Interrupting broadcast, fact-checking Trump: Can local networks do it, too?

Willard Cheng, ABS-CBN News

Posted at Nov 07 2020 03:09 AM

Interrupting broadcast, fact-checking Trump: Can local networks do it, too? 1
US President Donald Trump is reflected as he departs after speaking about the 2020 US presidential election results in the Brady Press Briefing Room at the White House in Washington, U.S., November 5, 2020. Carlos Barria, Reuters

MANILA—Filipino media critic Vergel Santos described as “inspiring” the decision of major US media networks to cut away from the live broadcast of President Donald Trump’s news conference as he made baseless claims of vote fraud.

The networks immediately conducted a fact-check and disputed Trump’s claims casting doubt over the legitimacy of the vote-counting that showed him behind Democratic challenger Joe Biden.

“Finally they’re doing it,” Santos told ABS-CBN News. “They should have done it a long time ago, probably. I think they’ve been presented with a very unique subject and therefore didn’t how at the beginning how to deal with it. They do know now it seems to me. 

“That’s very inspiring for journalists, especially, and for audiences too. Because audiences will have an idea instantly of how credible or incredible something being offered to them through the media is. I think this is a good thing.”

It was Trump’s first appearance after threatening to mount a legal challenge to the vote count in the wee hours of election night. 

Networks ABC, CBS and NBC could have carried the entire Trump news conference, but instead interrupted the live broadcast to call out Trump making baseless allegations.

Anchors then made an immediate fact-check.

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Santos, a member of the board of trustees of the Center for Media Freedom and Responsibility, stressed the importance of challenging news sources making assertions unsupported by evidence, even as he understood that such an approach posed challenges.

“It is not easy to lay down a hard and fast rule in this case. What do you do with a subject like that? Do you shut him up immediately? At what point in the interview do you shut him up? What do you say to him?” Santos said.

“I understand your predicament. I mean it is not easy. But they should be called out. At the very moment that something questionable or incredible is raised, the interviewee should be challenged. ‘What do you have to support your assertion? Or what evidence do you possess to support this allegation’?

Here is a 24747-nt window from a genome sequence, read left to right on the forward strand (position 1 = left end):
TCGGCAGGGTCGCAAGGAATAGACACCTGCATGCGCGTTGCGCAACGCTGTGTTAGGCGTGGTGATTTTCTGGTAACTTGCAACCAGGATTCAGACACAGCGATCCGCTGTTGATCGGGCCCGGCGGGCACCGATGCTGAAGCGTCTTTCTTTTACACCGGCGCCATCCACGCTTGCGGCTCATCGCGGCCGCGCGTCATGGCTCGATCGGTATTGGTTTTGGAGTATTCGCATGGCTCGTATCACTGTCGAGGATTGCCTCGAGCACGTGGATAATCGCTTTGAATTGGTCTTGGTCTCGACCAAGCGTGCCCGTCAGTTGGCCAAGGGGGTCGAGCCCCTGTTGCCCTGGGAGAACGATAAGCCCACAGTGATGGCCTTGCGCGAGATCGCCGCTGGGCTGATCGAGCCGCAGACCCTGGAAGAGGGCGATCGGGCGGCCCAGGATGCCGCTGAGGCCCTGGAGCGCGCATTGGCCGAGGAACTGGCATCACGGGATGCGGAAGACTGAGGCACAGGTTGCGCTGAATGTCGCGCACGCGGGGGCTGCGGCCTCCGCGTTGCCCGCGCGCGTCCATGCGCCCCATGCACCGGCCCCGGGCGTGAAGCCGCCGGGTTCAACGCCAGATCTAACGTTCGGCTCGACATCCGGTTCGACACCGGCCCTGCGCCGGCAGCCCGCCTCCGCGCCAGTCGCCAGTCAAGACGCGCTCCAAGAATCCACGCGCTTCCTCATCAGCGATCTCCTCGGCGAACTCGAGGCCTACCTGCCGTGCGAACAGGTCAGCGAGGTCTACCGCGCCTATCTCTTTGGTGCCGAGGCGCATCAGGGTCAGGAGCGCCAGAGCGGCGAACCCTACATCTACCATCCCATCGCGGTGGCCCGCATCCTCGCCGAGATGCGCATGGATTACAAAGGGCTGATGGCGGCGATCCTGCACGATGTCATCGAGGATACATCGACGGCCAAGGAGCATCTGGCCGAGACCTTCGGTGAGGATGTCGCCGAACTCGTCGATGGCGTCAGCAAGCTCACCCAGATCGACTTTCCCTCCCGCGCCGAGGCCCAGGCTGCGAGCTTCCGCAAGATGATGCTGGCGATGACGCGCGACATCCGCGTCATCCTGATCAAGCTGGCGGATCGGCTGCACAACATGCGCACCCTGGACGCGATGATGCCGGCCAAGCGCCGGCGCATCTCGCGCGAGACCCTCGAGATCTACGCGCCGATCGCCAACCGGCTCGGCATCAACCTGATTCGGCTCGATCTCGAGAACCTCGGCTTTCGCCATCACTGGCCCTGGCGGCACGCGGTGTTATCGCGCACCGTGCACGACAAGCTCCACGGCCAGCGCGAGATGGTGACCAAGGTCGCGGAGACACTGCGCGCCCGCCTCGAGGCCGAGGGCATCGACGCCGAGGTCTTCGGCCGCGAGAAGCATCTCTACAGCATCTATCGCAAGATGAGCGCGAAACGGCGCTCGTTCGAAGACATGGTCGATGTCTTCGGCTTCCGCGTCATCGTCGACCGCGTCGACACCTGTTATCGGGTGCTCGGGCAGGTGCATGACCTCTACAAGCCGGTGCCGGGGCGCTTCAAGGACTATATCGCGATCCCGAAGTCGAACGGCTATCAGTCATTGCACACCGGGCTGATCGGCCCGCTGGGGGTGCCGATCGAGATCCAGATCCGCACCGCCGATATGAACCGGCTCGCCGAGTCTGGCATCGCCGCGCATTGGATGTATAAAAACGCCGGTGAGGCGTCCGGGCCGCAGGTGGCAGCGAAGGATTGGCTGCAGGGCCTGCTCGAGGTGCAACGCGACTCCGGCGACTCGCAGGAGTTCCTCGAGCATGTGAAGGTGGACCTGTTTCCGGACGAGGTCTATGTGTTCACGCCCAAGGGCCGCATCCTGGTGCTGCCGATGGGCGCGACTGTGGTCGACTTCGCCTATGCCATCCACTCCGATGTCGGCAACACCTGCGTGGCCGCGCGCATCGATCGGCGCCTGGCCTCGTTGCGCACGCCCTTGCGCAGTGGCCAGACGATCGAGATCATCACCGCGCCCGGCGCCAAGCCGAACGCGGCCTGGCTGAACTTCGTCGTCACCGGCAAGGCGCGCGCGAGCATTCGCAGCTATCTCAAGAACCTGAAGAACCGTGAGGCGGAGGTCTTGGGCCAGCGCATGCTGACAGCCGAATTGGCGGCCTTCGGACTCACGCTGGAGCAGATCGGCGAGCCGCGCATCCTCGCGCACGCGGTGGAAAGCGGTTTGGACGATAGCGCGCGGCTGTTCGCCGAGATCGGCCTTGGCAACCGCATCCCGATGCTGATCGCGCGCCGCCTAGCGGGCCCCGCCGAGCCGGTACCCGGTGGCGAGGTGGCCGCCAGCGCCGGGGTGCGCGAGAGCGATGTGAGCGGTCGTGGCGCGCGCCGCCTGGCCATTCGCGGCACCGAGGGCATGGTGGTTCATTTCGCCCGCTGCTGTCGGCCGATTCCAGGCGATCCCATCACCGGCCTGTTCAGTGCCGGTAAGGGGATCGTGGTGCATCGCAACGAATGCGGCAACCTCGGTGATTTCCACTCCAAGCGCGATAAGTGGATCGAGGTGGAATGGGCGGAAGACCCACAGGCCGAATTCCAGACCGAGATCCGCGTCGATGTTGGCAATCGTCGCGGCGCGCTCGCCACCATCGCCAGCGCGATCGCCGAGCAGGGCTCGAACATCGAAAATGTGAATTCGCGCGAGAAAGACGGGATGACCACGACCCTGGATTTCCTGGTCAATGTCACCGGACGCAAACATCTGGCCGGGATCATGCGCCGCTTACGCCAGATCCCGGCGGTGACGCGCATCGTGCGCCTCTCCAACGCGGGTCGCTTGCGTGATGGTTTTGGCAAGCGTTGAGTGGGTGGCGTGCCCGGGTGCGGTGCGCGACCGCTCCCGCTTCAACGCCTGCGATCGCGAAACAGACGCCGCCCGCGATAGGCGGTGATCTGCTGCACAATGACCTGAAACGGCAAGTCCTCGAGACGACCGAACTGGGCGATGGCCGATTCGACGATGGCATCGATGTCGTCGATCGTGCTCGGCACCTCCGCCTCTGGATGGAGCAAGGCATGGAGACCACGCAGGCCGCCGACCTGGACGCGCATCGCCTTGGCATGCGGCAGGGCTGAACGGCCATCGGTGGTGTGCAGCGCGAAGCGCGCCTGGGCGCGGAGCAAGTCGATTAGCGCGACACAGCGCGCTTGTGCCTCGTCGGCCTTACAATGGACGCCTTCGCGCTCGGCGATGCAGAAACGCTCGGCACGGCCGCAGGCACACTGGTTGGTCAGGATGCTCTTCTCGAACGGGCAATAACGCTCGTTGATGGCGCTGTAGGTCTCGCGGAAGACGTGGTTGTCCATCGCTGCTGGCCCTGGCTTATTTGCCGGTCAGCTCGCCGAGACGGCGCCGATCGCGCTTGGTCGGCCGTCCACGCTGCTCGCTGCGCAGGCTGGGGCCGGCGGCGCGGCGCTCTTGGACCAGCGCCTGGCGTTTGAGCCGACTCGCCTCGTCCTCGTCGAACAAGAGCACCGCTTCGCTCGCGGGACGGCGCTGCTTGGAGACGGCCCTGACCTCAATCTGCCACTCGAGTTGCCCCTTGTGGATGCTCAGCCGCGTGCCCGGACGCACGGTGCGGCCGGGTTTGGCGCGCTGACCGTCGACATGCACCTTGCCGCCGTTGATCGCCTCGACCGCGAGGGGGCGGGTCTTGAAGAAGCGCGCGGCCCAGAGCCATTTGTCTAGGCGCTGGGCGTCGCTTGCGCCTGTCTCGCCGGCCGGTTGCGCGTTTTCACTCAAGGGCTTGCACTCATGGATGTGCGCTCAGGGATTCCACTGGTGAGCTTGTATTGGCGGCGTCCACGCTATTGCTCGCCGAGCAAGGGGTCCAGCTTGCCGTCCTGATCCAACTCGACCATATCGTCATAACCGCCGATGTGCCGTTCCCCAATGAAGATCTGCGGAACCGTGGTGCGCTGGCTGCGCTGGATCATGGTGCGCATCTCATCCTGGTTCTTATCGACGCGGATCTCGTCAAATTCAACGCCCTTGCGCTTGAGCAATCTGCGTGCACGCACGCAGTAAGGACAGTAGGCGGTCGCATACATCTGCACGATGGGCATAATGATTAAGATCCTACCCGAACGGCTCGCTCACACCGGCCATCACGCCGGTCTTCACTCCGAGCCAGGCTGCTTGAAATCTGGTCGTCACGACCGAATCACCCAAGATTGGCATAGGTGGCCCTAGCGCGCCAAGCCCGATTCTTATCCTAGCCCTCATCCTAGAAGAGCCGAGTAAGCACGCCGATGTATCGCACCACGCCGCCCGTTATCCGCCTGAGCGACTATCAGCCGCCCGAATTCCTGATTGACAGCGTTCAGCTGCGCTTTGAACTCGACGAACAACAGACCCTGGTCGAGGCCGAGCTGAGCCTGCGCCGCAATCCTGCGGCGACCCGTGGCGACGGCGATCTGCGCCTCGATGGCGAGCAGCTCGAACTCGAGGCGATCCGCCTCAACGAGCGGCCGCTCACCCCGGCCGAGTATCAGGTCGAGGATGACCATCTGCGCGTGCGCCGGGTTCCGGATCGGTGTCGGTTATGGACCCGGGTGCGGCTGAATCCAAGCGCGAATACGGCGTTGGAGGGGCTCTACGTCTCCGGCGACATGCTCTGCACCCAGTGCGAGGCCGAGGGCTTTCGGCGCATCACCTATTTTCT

“And if unable to answer like that, I mean, next question, logically is, ‘Why are you making all these allegations if at all you don’t have any evidence’?”


Santos, who served as publisher and editorial board chairman of BusinessWorld and editor of The Manila Times when it was first revived after martial law, said broadcasters should provide a running commentary immediately after airing the speech of the President, for example.

“Right after the speech, there should be or while the speech is being delivered . . . There should be a running commentary saying that the President has said this before. The President has promised this before but he has not acted on this promise. I mean, these things, there should be a running explanation or commentary for the benefit of audiences so that audiences might understand better or be reminded of what promises are like by this President,” the media critic said.

“I think it’s something very basic. Or in any case, if you are unable to do that right at that moment, at some immediate moment after that, a discussion should be mounted to sort these things out.”

The commentary can be done by the anchors themselves.

“I think so, especially at this time, given that just about everyone else has become, by their own views, journalist in themselves, because they have social media and all that. I mean it is up to us, we are more expected, we have better position to do things in a more proper way, more prudently, more fairly, but boldly,” Santos said.


The US-based co-founder of who called out practices in the US press that allowed questionable information to reach the electorate in the 2016 US election season, said US mainstream press and social media platforms have now largely learned its lesson.

In a briefing with selected journalists before the November 3 election, Kathleen Hall Jamieson pointed out how the US media fell for the practice of “hack and release,” or the use of hacked content illegally gotten from the Democrats in 2016 by the Russians and trafficked into the US media stream through WikiLeaks without independent verification.

“Largely, the mainstream press and the platforms have learned the lesson on what I categorize broadly as ‘hack and release.’ You don't know where the content came from, and you don't have independent verification,” Jamieson said.

“And I’m really pleased about what's happening in the last three days. And I hope good investigative journalism finds out what's really going on there, and whether there's something newsworthy, and that we ultimately get that good information.”